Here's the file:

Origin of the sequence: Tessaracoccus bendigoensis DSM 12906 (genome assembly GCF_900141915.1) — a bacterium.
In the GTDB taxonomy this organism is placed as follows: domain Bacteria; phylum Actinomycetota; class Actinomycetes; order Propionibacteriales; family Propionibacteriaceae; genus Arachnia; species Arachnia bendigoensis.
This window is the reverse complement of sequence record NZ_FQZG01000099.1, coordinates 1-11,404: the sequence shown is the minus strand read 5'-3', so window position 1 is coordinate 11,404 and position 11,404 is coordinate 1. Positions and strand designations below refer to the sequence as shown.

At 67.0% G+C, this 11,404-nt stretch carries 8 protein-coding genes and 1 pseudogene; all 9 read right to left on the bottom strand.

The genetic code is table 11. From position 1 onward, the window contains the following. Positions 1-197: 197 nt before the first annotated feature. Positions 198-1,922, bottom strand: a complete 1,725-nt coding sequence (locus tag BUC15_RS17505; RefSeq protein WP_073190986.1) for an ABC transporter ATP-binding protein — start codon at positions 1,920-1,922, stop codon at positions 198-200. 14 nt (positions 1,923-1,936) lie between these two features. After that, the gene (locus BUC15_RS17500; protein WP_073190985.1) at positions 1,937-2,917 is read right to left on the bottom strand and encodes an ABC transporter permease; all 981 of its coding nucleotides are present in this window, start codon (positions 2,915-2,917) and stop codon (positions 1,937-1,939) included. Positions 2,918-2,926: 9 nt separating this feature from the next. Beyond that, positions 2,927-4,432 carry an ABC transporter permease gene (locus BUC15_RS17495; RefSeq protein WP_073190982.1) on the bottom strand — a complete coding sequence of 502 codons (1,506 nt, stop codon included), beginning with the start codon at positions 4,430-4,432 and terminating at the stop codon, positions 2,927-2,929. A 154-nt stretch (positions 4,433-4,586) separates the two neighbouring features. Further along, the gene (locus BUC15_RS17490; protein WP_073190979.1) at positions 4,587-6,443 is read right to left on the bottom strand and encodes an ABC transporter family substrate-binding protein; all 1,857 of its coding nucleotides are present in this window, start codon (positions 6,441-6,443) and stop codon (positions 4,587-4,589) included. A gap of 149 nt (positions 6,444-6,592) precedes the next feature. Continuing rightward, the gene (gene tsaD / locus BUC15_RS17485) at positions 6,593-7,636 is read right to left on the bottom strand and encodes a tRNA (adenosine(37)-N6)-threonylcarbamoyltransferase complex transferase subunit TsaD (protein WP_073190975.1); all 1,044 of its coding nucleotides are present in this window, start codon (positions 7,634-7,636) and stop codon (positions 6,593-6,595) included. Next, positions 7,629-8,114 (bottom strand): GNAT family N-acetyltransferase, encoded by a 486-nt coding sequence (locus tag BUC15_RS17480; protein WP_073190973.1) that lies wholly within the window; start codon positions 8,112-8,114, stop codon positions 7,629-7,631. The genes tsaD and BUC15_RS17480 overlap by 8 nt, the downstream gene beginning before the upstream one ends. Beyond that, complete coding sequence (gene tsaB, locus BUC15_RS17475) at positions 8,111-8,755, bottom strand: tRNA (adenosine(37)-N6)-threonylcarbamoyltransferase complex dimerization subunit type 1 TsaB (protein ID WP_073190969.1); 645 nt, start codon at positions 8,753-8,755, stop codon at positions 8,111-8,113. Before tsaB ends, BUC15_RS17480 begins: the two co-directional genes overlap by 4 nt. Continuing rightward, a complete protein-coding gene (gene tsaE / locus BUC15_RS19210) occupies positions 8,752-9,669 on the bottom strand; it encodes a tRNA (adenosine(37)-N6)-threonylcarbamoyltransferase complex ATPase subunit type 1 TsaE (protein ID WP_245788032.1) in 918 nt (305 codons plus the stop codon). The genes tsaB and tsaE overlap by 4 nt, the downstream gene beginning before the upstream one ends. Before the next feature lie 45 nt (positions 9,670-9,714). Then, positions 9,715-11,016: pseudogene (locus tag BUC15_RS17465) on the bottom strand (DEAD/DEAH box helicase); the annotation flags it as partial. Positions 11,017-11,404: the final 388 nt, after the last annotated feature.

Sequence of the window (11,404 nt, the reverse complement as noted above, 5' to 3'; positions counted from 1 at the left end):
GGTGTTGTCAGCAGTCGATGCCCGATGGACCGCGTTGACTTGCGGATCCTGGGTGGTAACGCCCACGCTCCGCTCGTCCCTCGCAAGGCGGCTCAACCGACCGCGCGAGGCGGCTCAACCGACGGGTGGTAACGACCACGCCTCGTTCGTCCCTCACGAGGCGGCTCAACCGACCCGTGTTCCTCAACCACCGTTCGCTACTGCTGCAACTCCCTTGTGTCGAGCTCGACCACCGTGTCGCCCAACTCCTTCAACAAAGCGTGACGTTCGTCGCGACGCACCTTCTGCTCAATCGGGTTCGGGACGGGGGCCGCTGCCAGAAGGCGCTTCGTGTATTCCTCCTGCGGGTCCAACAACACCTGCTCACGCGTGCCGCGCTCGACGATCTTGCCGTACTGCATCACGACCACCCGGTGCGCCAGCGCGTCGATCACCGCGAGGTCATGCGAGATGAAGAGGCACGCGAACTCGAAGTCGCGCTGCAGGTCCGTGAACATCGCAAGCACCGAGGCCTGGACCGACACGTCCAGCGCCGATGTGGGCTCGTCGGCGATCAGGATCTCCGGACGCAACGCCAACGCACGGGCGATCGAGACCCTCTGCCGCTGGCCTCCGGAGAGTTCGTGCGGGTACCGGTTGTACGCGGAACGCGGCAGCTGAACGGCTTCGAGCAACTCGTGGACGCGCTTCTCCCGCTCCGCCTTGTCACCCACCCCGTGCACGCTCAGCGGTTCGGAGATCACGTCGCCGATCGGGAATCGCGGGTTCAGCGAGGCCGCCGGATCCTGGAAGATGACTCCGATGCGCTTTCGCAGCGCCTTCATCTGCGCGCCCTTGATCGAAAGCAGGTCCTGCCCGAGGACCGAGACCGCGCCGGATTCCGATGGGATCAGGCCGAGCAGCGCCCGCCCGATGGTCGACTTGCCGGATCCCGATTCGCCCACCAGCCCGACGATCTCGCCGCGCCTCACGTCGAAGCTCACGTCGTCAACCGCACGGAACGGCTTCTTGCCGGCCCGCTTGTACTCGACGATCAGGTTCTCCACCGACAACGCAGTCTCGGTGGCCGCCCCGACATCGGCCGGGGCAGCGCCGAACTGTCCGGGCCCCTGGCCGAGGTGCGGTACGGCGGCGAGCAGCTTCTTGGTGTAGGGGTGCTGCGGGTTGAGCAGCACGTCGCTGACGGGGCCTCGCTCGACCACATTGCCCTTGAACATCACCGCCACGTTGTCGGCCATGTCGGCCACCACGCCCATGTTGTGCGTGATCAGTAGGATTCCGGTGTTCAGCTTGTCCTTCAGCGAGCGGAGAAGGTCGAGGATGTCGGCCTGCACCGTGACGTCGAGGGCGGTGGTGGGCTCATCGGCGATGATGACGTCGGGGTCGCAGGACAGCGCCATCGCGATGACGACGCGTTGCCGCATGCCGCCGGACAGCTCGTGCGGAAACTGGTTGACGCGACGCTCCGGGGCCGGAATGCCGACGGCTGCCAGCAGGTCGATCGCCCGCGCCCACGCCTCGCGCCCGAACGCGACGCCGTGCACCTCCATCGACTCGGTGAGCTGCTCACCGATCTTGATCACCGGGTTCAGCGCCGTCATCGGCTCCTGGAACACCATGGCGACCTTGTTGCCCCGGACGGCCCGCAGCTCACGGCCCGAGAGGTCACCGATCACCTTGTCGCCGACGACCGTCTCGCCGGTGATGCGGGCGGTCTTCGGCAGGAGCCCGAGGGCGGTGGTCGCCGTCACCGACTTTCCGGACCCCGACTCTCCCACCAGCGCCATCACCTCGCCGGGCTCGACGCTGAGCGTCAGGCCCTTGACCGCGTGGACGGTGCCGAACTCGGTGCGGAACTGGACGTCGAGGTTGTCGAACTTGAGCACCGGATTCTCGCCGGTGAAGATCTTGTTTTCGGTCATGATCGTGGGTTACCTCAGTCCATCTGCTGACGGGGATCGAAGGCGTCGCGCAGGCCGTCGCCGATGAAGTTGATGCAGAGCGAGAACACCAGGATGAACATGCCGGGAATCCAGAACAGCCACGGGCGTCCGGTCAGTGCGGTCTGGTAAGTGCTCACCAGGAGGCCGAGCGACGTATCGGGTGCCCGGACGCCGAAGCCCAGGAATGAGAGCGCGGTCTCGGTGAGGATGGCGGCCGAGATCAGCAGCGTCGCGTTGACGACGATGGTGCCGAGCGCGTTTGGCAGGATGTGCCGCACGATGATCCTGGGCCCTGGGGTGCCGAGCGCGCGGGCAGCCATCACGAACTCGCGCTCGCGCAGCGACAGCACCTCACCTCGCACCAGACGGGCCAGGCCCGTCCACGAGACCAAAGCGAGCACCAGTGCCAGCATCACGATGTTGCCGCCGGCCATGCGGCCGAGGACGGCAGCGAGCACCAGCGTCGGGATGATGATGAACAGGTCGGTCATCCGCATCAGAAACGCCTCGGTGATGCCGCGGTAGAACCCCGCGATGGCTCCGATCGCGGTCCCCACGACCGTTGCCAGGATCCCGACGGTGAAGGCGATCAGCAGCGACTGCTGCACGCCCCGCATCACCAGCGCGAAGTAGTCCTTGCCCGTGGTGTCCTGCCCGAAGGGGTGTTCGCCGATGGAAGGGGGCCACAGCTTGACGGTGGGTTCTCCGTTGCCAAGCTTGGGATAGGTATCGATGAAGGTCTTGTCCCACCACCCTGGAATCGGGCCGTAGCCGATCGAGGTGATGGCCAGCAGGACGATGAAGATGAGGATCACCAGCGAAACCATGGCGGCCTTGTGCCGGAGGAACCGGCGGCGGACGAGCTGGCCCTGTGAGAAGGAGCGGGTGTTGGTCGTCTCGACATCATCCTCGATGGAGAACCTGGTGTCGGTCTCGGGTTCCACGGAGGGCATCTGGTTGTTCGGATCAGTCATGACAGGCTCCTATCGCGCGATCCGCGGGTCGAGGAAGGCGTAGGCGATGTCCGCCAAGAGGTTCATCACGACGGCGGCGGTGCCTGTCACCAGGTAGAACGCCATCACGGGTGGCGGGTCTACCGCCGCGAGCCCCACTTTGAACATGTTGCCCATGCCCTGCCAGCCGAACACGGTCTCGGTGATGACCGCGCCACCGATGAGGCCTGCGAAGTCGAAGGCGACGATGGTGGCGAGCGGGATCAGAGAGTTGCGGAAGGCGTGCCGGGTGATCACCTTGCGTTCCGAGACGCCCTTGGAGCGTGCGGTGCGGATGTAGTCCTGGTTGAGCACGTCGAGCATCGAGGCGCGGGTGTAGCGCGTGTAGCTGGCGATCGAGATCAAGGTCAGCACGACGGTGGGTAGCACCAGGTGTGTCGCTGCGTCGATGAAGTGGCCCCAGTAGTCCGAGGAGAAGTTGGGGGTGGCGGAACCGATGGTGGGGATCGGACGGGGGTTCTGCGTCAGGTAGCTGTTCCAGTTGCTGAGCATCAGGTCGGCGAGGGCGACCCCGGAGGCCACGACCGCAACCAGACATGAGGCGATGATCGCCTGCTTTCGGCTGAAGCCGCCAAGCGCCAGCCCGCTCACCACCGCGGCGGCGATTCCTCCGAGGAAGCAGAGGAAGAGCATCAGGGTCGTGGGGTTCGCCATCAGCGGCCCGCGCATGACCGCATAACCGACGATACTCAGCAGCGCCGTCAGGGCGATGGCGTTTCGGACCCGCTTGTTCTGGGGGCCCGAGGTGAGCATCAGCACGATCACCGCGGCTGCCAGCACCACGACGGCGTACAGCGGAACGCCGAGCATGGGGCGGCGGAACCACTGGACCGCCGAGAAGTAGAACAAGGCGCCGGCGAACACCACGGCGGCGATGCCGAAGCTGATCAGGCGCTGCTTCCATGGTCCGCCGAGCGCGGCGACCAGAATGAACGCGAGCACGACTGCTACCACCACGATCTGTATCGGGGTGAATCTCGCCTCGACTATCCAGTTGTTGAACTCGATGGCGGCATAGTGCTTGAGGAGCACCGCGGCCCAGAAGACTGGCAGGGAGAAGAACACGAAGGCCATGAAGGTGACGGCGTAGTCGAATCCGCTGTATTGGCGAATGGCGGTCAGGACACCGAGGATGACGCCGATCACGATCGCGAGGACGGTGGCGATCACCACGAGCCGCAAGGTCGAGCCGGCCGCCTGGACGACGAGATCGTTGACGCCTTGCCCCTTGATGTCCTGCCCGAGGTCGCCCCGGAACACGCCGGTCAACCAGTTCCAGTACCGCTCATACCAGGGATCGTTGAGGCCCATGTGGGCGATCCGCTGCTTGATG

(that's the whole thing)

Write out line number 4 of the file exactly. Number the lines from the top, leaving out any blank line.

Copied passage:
At 67.0% G+C, this 11,404-nt stretch carries 8 protein-coding genes and 1 pseudogene; all 9 read right to left on the bottom strand.